Progressives expressed immense frustration with Alito’s leaked draft. “How dare they tell a woman what she can and cannot do with her own body?” Vice President Kamala Harris said at an EMILY’s List conference on Tuesday. “How dare they try to stop her from determining her own future? How dare they try to deny women their rights and their freedoms?” President Joe Biden issued a statement promising his administration would be prepared to respond to “the continued attack on abortion and reproductive rights.”

But a series of similar articles published yesterday pointed to a purported silver lining for the Democratic Party. 

  • Politico: Democrats hope draft abortion opinion will jolt midterm elections

  • NBC News: Democrats energized after leaked abortion decision jolts midterms

  • Washington Post: A decision to overturn Roe v. Wade might upend the midterms

  • Reuters: Democrats look to abortion-rights threat to boost midterm election prospects

  • Roll Call: Democrats see midterm election boost from abortion ruling leak

  • Axios: Dems look to abortion fallout to salvage midterms

Maybe. Most of the stories point to recent polling—from Washington Post/ABC News, CNN, etc.—that shows a majority of voters oppose overturning Roe v. Wade, and it’s certainly possible a sweeping Supreme Court decision could prove a vulnerability for the GOP in November. Several elected Republicans were cagey about the implications when asked about it on Tuesday. “I don’t know [that] it’s necessarily a party issue,” Sen. John Thune of South Dakota told CNN. Sen. John Cornyn of Texas wouldn’t say whether he backed his own state’s restrictions, simply saying it’s up to the legislature.

But Americans’ views on abortion are nuanced, and the electoral implications of overturning Roe are likely far more mixed than those topline polling numbers would suggest. While some surveys suggest as many as seven in 10 Americans support Roe v. Wade, others found nearly that many incorrectly believed overturning the precedent would outlaw abortion entirely. Forty-eight percent of respondents in a 2021 Gallup survey believe abortion should be legal “only under certain circumstances,” compared to 32 percent who think it always should be and 19 percent who think it never should. Respondents were split just about 50-50 when asked to identify themselves as either pro-choice or pro-life, and support for abortion access trails off dramatically over the course of a pregnancy.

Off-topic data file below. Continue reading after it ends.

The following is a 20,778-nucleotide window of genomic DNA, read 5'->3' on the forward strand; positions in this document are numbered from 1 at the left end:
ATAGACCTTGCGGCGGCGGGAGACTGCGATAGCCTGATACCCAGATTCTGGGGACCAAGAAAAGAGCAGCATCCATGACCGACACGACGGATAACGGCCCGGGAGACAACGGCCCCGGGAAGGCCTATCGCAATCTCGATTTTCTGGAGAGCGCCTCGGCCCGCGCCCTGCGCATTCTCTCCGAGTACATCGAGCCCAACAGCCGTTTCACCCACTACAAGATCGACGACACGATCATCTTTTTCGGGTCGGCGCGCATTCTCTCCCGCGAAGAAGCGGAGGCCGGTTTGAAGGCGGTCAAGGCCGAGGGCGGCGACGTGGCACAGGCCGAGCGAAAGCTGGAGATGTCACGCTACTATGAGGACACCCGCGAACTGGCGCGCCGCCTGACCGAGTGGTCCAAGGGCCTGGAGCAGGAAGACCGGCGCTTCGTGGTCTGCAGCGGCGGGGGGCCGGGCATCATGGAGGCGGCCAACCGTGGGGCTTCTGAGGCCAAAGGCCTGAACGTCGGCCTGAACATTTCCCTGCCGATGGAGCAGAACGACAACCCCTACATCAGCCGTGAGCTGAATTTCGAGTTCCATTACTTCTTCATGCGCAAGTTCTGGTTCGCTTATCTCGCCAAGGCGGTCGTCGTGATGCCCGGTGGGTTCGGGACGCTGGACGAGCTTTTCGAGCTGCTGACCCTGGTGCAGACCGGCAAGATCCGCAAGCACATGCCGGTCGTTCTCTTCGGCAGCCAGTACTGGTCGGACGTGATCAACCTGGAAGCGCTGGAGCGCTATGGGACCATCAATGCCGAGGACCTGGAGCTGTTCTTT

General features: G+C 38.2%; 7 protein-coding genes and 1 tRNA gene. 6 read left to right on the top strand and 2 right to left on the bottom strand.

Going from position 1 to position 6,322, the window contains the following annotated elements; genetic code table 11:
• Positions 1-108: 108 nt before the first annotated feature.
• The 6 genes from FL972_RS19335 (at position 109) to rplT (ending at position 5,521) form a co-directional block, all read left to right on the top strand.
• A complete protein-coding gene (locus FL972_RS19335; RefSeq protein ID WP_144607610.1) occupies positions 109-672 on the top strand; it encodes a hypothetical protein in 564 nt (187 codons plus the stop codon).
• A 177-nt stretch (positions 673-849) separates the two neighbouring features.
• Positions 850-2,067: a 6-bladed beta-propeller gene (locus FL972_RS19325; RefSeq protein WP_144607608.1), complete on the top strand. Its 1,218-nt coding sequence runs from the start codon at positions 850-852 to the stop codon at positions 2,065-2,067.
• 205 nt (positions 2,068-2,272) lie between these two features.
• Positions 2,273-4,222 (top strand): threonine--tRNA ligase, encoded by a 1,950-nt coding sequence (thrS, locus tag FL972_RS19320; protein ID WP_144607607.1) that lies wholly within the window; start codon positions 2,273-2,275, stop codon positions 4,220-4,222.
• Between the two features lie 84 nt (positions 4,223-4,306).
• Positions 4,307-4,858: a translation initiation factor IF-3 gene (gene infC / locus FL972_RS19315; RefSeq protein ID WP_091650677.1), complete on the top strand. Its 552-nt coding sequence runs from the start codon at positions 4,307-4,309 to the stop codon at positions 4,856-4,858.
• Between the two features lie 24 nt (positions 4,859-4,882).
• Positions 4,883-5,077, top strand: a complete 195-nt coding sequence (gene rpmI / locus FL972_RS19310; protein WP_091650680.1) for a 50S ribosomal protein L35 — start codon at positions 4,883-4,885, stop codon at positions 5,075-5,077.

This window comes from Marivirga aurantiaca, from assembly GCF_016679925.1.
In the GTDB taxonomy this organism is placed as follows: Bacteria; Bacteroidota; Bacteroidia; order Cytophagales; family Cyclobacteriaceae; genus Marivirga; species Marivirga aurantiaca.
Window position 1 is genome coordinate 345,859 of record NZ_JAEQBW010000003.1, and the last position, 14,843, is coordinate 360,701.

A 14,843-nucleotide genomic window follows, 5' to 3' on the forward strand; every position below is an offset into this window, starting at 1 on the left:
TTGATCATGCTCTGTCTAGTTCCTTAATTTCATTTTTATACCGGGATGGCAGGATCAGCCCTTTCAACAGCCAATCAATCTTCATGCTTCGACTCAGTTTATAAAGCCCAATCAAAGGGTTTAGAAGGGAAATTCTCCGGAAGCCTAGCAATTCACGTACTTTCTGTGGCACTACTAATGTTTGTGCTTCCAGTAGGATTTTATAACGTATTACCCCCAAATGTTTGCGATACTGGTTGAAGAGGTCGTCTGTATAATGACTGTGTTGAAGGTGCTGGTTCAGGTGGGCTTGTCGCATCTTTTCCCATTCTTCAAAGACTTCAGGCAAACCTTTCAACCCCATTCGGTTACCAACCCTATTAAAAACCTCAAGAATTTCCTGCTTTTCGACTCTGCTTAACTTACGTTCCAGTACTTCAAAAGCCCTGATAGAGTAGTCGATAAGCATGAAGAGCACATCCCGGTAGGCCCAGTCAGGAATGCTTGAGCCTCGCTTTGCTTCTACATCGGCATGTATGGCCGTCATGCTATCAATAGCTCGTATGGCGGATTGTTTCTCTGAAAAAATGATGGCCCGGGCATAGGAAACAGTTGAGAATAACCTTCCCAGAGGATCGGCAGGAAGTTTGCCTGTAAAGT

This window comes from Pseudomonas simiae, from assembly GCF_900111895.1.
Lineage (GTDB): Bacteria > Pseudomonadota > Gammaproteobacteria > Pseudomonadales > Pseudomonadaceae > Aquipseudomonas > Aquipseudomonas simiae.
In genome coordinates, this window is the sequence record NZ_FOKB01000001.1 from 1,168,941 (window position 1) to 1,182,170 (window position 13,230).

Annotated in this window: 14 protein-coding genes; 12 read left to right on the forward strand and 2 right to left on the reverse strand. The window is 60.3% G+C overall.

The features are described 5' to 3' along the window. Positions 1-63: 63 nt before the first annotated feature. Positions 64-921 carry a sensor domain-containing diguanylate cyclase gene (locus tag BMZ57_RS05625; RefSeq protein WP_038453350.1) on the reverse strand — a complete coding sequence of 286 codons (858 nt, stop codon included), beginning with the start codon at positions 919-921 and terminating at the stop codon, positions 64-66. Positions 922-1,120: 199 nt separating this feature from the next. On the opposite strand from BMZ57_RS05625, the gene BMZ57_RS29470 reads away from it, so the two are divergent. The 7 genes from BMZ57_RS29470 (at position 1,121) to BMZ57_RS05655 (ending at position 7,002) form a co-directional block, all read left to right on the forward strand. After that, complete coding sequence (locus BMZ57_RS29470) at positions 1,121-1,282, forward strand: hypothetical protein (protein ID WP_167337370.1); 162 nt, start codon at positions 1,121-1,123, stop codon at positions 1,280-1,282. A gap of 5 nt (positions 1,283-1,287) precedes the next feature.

“Large majorities think abortion should be legal for ‘rape, incest, and life of the mother’-type exceptions, plus severe fetal defects,” Washington Post columnist Megan McArdle pointed out last year, noting there was next-to-no gender gap in responses. “Only a minority of Americans think abortions should be obtainable in order to avoid the major life disruption of a healthy pregnancy.”

A November 2021 report from public opinion analyst Karlyn Bowman concurred. “Most Americans do not want the Supreme Court to overturn Roe v. Wade,” she wrote. “They are, however, willing to put some restrictions on abortion’s use. Although the questions are not asked regularly, majorities of Americans favor notification of partners, parental consent for a teenager seeking an abortion, and 24-hour waiting periods. They say abortion should be generally legal in the first trimester but oppose it in the second and third trimesters.”

Republicans are banking on voters caring more about inflation, immigration, and crime in November—and they’re probably right. Just 6 percent of respondents in a September 2021 Morning Consult poll rated abortion, contraception, or equal pay as their top voting concern, and pro-lifers make up some portion of that 6 percent. The January 2022 CNN survey that found 70 percent of Americans support keeping Roe also found just 20 percent of voters would only vote for a candidate with whom they agree on abortion—a 33 percent drop from when the same question was asked in 2019. Roe’s actual reversal could have a galvanizing effect, but voters seem to have other priorities.

That won’t stop Democrats from trying. “Republicans just gutted Roe v. Wade, the Constitution’s guarantee of reproductive freedom, and will ban abortion in all 50 states, if they take over Congress,” tweeted Rep. Sean Patrick Maloney, chairman of the Democratic Congressional Campaign Committee. “Only Democrats will protect our freedoms. That is now the central choice in the 2022 election.” If Roe is overturned, Biden said yesterday, “it will fall on voters to elect pro-choice officials this November.”

The GOP’s general approach to the issue was outlined in a National Republican Senatorial Committee messaging document leaked to reporters yesterday, which urges lawmakers to “be the compassionate, consensus builder on abortion policy,” and “expose the Democrats for the extreme views they hold” in supporting unrestricted abortion.

Members of Congress also want to get in on the regulatory action, but they’ve got limited options. Sen. Bernie Sanders called on Democrats to abolish the legislative filibuster in order to advance a bill—already passed in the House—that would codify Roe’s protections into federal law. Majority Leader Chuck Schumer promised to hold a vote, but Sens. Joe Manchin and Kyrsten Sinema swiftly reiterated their opposition to blowing up the filibuster—and Democrats don’t have the votes needed to pass the bill even with a 50-vote threshold. And while many pro-life activists are gearing up for state-level abortion fights, some have already begun calling for a federal abortion ban. That would require a GOP-led Congress and Republican president, so it’s hardly imminent.